In the last two decades, Desert Rock has been thriving, getting more recognition day by day, and rapidly growing its fanbase. I recall the first time I listened to the album Songs for the Deaf by Queens of the Stone Age (QOTSA). As someone who has always been a fan of rock music, I was totally blown away by its unique sound. It felt like a combination of Nirvana, The Doors, and Led Zeppelin. It was heavy and psychedelic at the same time. I was immediately hooked.
Beyond the valley girls and glamour of Hollywood, there is another side to southern California. Palm Desert is a region roughly 130 miles east of downtown Los Angeles and is renowned as the birthplace of the desert party. Its remote location is why even Covid-19 seems incapable of causing this community significant difficulty, even these days.
People recognised the potential of this isolated territory and eventually the desert became a stage for live rock concerts. Imagine this! You send text messages to your mates about a jam session that will take place that night. You take your guitar and a bottle of tequila, load your gasoline-powered generator for your amp into the backseat of your car, and drive towards the sunset and the meeting point. A truly Californian experience, I cannot think of a more vivid vision of freedom these days than this.
The Palm Desert scene includes various bands, such as QOTSA, Kyuss, Eagles of Death Metal, Slow Burn, and Yawning Man. The heavy, dark, fuzz-driven sound of these formations has been impacted by psychedelia. However, due to the proximity of Mexico, not to mention the local Spanish speaking communities, their music has been influenced by Latin melodies as well.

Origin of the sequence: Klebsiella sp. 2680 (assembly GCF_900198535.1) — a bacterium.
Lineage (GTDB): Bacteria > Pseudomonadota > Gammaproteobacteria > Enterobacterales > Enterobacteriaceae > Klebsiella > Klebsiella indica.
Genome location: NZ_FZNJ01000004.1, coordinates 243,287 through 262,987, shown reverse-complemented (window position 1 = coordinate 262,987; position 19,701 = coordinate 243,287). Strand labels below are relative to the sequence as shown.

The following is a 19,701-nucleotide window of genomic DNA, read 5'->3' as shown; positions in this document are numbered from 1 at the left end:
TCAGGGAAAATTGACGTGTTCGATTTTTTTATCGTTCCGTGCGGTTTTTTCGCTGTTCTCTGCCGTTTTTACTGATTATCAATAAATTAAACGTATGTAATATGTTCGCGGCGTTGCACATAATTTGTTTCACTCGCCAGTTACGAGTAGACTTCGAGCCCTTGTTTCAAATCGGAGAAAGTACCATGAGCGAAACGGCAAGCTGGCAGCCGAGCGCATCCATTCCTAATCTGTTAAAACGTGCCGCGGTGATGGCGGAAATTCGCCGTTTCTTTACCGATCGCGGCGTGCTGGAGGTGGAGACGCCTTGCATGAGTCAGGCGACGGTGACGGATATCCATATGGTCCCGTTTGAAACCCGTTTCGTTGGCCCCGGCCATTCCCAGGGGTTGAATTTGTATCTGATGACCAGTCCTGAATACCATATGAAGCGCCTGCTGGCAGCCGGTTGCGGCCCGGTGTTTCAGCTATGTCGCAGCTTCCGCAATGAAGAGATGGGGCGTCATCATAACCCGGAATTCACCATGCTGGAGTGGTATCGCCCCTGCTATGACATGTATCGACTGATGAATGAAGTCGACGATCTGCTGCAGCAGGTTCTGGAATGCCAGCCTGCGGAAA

Whenever I listen to a band, the first thing I check out is its origins. Maybe this is just my opinion, but it’s based on personal experience: I think geography and different cultural environments have significant psychological influences on music. Think it over! A rock band from South Africa or Australia will probably have a totally different sound to a rock band from London or the north of Scotland. It’s the same with desert rock: it has a unique sound that cannot be mistaken with any other genre.
Maybe that’s the reason it’s a subculture that has a traditionally massive following. Today, it’s one of the most recognised subgenres within rock music. The loneliness of the Mojave Desert shines through the sound of these bands, along with its darkness and enormous power.
Having shots of tequilas with your buddies and jamming all night long in the desert is an idyllic way for musicians to spend their time. But once your gasoline-powered generator runs out of fuel you need to make a decision.
Do you stop partying, get some badly needed shut-eye, sober up, and drive home with the first sunlight? Or do you use what’s left of the gas in the tank of your car, and play on until the dawn? I’m guessing that you’ll need to find the nearest gas station in the morning and drive home carefully! That’s my plan anyway.